The place where Christopher Columbus First landed in the Americas...
Is located next to the Country of Haiti ...Originally a part of the Spanish crown It was was turned over to the French after a Treaty between the two countries ...
After the successful war of independence, fought between Haiti and the French, the Island changed hands once again...In the 1820's.. The Spanish community that occupied the Western half of the Island succeeded in gaining there Independence from Haiti....It, eventually with the help of Spain became a Free and Independent State composing mostly of Mulattos, Spanish and the few remaining Taino Indian Tribes...
A Map of The Dominican republic...Click on map to enlarge
In many ways, Dominican
society reflects a social system shared by many other Caribbean
islands all experienced the early extermination of native peoples,
followed by a repopulation by white European landowners and
black African slaves.
In socioeconomic terms Creole societies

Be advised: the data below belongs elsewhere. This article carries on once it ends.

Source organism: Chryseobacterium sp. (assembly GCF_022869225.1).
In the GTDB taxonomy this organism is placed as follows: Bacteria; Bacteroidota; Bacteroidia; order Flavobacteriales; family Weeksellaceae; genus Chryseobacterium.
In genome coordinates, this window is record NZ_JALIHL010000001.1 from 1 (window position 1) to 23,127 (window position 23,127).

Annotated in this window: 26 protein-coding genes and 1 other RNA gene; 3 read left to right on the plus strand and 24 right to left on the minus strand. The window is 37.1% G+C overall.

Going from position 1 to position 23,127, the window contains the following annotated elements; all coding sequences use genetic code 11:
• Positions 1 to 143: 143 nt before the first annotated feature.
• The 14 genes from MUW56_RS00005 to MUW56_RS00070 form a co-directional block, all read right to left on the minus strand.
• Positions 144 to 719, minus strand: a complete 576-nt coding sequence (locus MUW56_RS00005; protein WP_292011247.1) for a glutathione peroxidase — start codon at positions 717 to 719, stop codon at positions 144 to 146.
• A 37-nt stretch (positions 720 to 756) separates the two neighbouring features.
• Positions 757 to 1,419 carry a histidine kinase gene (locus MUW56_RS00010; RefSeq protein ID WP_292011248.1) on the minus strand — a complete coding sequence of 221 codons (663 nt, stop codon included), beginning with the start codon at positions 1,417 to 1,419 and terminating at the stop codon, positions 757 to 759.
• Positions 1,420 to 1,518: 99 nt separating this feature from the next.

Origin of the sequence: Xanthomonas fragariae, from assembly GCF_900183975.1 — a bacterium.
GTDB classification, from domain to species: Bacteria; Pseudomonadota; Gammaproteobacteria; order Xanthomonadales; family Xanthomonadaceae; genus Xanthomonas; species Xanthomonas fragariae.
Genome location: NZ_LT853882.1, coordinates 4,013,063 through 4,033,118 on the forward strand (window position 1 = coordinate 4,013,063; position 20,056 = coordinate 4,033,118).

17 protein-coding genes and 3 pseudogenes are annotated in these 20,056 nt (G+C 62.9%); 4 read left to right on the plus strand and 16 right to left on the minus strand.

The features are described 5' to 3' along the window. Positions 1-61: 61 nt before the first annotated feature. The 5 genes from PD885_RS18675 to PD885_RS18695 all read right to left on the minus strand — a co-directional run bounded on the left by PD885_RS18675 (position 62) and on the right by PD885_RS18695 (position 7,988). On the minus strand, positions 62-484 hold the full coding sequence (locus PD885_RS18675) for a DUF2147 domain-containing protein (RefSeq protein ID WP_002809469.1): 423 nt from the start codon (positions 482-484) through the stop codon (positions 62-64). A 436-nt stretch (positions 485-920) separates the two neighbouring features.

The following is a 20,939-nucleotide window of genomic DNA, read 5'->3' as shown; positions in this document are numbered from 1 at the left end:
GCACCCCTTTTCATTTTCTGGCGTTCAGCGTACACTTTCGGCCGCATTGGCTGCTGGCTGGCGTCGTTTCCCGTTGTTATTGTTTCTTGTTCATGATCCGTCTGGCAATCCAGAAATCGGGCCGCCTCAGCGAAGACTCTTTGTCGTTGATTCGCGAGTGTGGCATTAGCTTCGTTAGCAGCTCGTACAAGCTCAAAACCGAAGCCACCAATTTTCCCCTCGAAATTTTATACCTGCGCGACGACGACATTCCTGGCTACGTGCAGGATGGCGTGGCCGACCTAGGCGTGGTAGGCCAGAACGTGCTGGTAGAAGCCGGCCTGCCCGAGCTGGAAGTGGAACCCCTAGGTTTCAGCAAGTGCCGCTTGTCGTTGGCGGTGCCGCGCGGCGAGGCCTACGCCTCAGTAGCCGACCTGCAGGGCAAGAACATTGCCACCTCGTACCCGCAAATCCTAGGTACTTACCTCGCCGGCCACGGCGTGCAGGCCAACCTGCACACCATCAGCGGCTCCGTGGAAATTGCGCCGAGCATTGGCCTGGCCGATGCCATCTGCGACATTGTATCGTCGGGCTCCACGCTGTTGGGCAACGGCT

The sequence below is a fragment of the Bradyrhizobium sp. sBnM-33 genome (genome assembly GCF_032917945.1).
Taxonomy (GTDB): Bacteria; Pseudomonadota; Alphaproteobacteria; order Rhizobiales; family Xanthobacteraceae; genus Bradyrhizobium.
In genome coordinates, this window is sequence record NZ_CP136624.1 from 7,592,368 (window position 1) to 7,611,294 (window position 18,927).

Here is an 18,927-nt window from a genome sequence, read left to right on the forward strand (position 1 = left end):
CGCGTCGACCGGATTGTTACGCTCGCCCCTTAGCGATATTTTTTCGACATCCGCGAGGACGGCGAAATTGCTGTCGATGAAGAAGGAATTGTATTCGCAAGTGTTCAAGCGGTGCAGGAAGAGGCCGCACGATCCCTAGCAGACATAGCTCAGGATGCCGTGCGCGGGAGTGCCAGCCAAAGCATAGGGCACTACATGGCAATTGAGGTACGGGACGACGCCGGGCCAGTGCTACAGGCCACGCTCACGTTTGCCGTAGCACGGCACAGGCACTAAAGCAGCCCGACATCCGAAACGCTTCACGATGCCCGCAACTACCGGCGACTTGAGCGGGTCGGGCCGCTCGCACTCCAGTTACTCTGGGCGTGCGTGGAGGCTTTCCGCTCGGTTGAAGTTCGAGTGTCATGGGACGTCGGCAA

share a common plantation heritage, along with the subsequent
social stratification which continues to divide the population.
As in most Caribbean countries, in the Dominican Republic, the
possession or nonpossession of various physical attributes determines
a person’s stratum, and consequently his/her access to
power, wealth, and land.
As a result, even this late in Caribbean
history, large segments of every island’s population remain
unintegrated and share no common ideology.
Original Creole culture is consonant with
slavery. During the early days, there was a constant inflow
of slaves into the Caribbean. For those slaves imported to work
on Caribbean sugar plantations, life was even harsher than for
slaves on American cotton plantations.
Given the harder, more
physical nature of sugar plantation work, Caribbean plantation
owners saw no reason to purchase the less-hardy female slaves,
who generally produced less work and died earlier than the males.
With this sort of policy in effect, islands soon had few women
and almost no black women.
show most islands with upwards of 75% male populations. At times,
the power of imported women proved even stronger than the power
of armies, as in the surge of the French in the 16th century
The French advanced their takeover of the western
and of Hispaniola by sending women to the island to turn the
buccaneers into farmers and family men. Likewise, the British
advanced their colonization of Jamaica when Oliver Cromwell
sent 1,000 Irish women to the island (involuntarily, I might
With this kind of male/female imbalance,
what few dark women there were quickly became an acceptable
alternative for white men. Throughout the history of the Caribbean,